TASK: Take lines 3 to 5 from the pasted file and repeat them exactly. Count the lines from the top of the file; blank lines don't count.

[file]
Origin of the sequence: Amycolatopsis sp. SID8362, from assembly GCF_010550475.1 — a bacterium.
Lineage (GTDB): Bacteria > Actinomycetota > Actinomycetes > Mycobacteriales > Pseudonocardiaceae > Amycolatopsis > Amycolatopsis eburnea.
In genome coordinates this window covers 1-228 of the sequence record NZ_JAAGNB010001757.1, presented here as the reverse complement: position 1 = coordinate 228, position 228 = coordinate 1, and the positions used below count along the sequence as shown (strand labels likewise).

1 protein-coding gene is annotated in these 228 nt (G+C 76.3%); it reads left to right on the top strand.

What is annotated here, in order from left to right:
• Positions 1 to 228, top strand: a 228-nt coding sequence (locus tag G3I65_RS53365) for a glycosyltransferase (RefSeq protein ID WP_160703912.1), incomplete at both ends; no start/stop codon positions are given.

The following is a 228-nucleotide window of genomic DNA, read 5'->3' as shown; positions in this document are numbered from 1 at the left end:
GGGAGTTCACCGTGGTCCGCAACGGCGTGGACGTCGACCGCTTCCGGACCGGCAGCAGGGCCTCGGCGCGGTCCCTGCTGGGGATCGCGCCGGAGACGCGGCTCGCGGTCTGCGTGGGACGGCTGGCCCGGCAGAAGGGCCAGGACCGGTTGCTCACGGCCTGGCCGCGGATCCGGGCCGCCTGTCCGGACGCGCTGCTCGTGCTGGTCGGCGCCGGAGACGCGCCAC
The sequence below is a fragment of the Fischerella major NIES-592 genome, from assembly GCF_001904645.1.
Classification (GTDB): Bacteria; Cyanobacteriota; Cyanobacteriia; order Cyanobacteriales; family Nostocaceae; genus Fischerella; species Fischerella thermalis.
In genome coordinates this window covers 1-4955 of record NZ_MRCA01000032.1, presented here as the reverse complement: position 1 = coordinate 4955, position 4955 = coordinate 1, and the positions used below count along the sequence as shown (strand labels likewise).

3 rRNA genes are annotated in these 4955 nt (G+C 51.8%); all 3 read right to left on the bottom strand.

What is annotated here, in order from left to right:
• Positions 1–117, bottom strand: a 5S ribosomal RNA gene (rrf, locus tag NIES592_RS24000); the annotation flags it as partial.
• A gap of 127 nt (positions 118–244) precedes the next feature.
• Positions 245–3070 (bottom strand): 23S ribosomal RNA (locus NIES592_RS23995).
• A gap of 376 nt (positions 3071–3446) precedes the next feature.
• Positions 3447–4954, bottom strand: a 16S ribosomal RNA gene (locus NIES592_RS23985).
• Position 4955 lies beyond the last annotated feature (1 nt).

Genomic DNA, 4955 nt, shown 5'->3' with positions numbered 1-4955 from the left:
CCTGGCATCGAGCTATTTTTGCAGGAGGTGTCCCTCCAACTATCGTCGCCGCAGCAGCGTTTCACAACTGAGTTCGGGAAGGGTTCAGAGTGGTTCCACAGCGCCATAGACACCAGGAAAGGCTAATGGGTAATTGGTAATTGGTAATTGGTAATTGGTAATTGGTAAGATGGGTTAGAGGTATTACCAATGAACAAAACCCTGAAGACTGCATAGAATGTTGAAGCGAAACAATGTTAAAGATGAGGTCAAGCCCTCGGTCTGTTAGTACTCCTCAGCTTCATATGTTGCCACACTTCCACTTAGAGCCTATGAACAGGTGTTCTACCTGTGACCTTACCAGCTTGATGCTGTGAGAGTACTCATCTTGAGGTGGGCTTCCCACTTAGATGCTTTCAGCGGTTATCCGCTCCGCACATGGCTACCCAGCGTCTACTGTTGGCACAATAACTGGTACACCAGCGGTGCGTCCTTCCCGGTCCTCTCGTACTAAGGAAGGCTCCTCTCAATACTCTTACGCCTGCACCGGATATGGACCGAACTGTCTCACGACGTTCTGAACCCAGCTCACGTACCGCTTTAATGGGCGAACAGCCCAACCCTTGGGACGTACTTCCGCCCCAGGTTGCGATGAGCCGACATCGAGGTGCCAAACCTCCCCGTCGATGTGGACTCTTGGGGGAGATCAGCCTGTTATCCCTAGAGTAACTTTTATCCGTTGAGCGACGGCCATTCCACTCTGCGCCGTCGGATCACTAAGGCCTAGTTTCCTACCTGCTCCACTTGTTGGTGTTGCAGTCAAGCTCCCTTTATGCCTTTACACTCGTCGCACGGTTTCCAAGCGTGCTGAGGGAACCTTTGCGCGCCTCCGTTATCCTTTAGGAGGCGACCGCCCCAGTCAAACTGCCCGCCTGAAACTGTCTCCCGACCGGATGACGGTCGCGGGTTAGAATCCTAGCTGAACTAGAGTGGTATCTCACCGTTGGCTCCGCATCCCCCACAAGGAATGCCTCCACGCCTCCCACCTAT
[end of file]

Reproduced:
In genome coordinates this window covers 1-228 of the sequence record NZ_JAAGNB010001757.1, presented here as the reverse complement: position 1 = coordinate 228, position 228 = coordinate 1, and the positions used below count along the sequence as shown (strand labels likewise).

1 protein-coding gene is annotated in these 228 nt (G+C 76.3%); it reads left to right on the top strand.

What is annotated here, in order from left to right: